Finding Family: Ancestry DNA test reunites brothers and sisters after 60 years

In an era when DNA-testing technology enables us to find out the racial and ethnic makeup of adopted children and help us determine the breed of a rescue dog, test results also run the risk of revealing rather compelling stories.

Sixty years ago, while his mother was in a Harlem hospital, giving birth to his baby sister, 2-year-old Lewis Thompson was stolen by his babysitter. His mother went on to have two more children, but Thompson, who grew up not knowing he was one of eight kids, was never seen by his family again.

Until her death in 1985, their mother, Betty Jones, kept her lost son’s name ever-present in her family.

Sixty years later, at his wife’s urging, Thompson, who now lives in Melbourne, Australia, decided to do an AncestryDNA test. After discovering a match in February, he emailed the man he believed might be his cousin. Percival Lammie, who owns Percy’s Pies in Marina on California’s Monterey Peninsula was stunned.

“I’m not your cousin,” Lammie responded. “I am your brother.”

Lammie asked his older brother if he’d like to learn more.

“I’d spent 90 bucks,” Thompson said. “I decided I might as well go for it. That’s when Percy told me I have seven brothers and sisters. I don’t have seven friends.”

Thompson, who was told his entire life by the couple who raised him that he’d been adopted, grew up a block from his family and attended the nearby public school. His birth mother worked overtime to put her other kids in a private Catholic school to keep them off the streets of Harlem.

“I lived on 138th, and my family lived on 139th,” said Thompson. “When I was 8 or 9 years old, a friend asked me if I had a sister. He said he’d seen a girl ‘round the corner at Miss Susie’s candy store, who looked just like me. I saw her one time, too, and agreed. But it didn’t occur to me that we might be related.”

That girl was his older sister, Wanda.

Lewis Robert Thompson felt clear about his name; it was right there on his birth certificate. Even if it had been written in above a crossed-out “Lewis Kelvin Jones.” He thought it was just because he’d been adopted. No one ever questioned it, so he didn’t either. Until he got older and tried to get a job, using a tainted birth certificate.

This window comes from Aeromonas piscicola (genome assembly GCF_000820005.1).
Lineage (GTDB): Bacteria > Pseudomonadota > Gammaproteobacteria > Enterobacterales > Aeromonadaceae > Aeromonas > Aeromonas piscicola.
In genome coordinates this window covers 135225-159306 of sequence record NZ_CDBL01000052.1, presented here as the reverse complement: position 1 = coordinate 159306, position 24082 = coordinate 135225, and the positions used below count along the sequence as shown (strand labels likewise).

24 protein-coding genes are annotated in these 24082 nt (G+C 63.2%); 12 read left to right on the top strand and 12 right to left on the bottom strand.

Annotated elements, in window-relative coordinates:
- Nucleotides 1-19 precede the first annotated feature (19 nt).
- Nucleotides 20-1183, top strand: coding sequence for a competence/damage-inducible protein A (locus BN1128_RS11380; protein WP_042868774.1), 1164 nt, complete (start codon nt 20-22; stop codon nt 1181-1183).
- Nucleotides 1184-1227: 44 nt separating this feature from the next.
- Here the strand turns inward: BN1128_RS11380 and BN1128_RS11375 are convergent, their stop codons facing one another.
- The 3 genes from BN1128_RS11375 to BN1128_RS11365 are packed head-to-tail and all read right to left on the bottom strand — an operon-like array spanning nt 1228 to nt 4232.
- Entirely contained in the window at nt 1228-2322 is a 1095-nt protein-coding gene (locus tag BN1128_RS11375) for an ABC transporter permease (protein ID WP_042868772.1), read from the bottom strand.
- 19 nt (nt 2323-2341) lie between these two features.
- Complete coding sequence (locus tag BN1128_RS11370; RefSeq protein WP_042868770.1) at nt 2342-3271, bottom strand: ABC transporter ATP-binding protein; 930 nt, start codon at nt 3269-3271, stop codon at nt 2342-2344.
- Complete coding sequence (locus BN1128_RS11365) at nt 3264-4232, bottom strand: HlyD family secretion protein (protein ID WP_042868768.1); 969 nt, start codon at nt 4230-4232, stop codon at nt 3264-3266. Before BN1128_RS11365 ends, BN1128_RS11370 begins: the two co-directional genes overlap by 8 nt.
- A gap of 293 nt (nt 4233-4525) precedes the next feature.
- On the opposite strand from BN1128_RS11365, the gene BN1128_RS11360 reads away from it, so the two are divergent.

“The couple who raised me were nice enough people, not loving or affectionate, but not abusive, either,” said Thompson. “They were older than my friends’ parents, which was embarrassing, and they were strict. When the street lights came on, I had to be inside.”

Thompson remembers, as a kid, when his adoptive parents argued, hearing one say, “I’m going to tell him right now,” and the other saying, “Don’t.” He always wondered what they weren’t telling him. But, since they weren’t yelling at him, he let it go.

The man he called Dad died when Thompson was 14, and the woman he knew as his mother was soon committed to an asylum.

“After my dad died, I was in my room, crying. I could hear my mom downstairs,” he said, “full of life, laughing with friends. I didn’t understand that deep inside, she was dying. Within four months, she was full-blown psychotic and had no idea who I was. Turns out, I didn’t either.”

Thompson became a ward of the state, spending the rest of his teenage years in foster care, a few blocks from his birth family.

On the morning of his 18th birthday, Thompson was presented with a $500 check and directions to his apartment, a walkup with a convertible couch and a refrigerator. He had a place to sleep, but without family, he couldn’t call it home. He got a job as a teaching assistant in childcare. Eventually, we went into retail, selling shoes.

Thompson met his wife, Christine, while attending a shoe conference in Las Vegas. She was there, on vacation. The couple were married in 2009 and moved to her native Australia. Although he has three children, the youngest of whom looks just like Uncle Percy Lammie, he didn’t have the anchor of his extended family to keep him from moving to Melbourne.

“I’ve been married four times,” Thompson said. “I’ve always had a hole in my heart, have spent my life unsure of who I was and what I wanted, always seeking something. I always felt something wasn’t quite right about my life, something—or someone—was missing.”

Seven someones. It’s one thing to do a DNA test and discover a sibling, says Thompson. But to find seven, all living and excited to reunite, is extraordinary. So far, he has been having phone conversations and sharing visits with his brothers and sisters via Zoom. While they wait for the ban on air travel out of Australia to be lifted, they are planning a family reunion.

“We’re going to gather the whole family for a photograph,” said Lammie, “and we will leave a space in the middle, where our mom would have been. Then, our youngest sister, Dottie, who is an artist, will paint a portrait of the photograph and include our mother, who remains at the heart of all of this.”

Thompson, who is still trying to process what he now understands about his life, while anticipating the reunion with his siblings, says he’s not angry. But he is envious of his brothers and sisters, who got to grow up together, building a bond that has connected them for 60 years.

“I remember lying in bed as a kid,” he said, “wishing I had someone. Growing up, if it gets tough at school, or your parents are driving you crazy, you’ve got other kids in the house who can commiserate. I don’t have the relationships I would have had I been there, but we’ll start building something now.”